Home > Choices, Reflection, Relationships, Teaching > A new normal (kind of)

A new normal (kind of)

After spending a few weeks in absolute crisis, my classroom is feeling calm and stable again.  It isn’t until I discuss my day with someone else, though, that I realize our room is not normal, and probably never will be.

For instance, describing this morning, I told a colleague “it’s been a good day.”  By this, I meant that we had a good morning meeting, the class calmly made their independent reading choices, got started right away, and didn’t interrupt me while I was teaching a good lesson to a guided reading group.  They had a great time “putting a poem in our heads” (memorizing a poem) during our first reading lesson, and did a great job on their second reading choices.

BUT.

This doesn’t take into account that when we came to morning meeting, one of the boys didn’t get his preferred spot and stood, sobbing, outside the circle.  Another boy shrieked randomly throughout every whole group meeting and lesson of the morning, sometimes throwing himself backwards and hitting the carpet repeatedly with his arms.  A third refused to do any reading choice, instead kicking a foam block around the room, saying “I don’t do NOTHING! It so BORING!”

All three boys are on behavior plans, have daily updates sent home, meet regularly with the counselor, have well-established relationships with me, both assistant principals, and other first-grade teachers, have been observed by the county behavior specialist, and are being jumped to high-level intervention committees.  And as crazy as their mornings sound, it is so much better than before.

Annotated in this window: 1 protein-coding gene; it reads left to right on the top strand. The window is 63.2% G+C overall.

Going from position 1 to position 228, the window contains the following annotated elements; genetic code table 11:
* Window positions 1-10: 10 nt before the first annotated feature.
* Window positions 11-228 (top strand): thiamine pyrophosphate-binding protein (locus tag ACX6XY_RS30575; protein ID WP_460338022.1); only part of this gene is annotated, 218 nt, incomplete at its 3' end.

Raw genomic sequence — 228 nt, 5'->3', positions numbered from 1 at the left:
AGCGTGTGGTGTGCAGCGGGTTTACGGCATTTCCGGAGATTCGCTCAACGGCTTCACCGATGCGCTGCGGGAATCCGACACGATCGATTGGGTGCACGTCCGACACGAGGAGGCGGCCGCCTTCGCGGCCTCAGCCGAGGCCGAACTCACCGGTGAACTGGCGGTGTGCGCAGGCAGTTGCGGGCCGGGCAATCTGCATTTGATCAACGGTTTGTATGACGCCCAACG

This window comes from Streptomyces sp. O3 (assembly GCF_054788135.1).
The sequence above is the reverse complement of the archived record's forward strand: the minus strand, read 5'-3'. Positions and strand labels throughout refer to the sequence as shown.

And as crazy as their mornings sound, I would still prefer to have this class, hands down, than last year’s class.  This group is so bright, has such a (relatively) strong grasp of English, and they’re so curious and willing to explore with me.  Almost every one of our days is good, even when our days are awful.  And these three boys are tough, to be sure, but they’re genuinely good kids, and I have to believe we will eventually find a way to help them be happier.

Advertisements
  1. No comments yet.
  1. No trackbacks yet.

Leave a Reply

Fill in your details below or click an icon to log in:

WordPress.com Logo

You are commenting using your WordPress.com account. Log Out / Change )

Twitter picture

You are commenting using your Twitter account. Log Out / Change )

Facebook photo

You are commenting using your Facebook account. Log Out / Change )

Google+ photo

You are commenting using your Google+ account. Log Out / Change )

Connecting to %s

%d bloggers like this: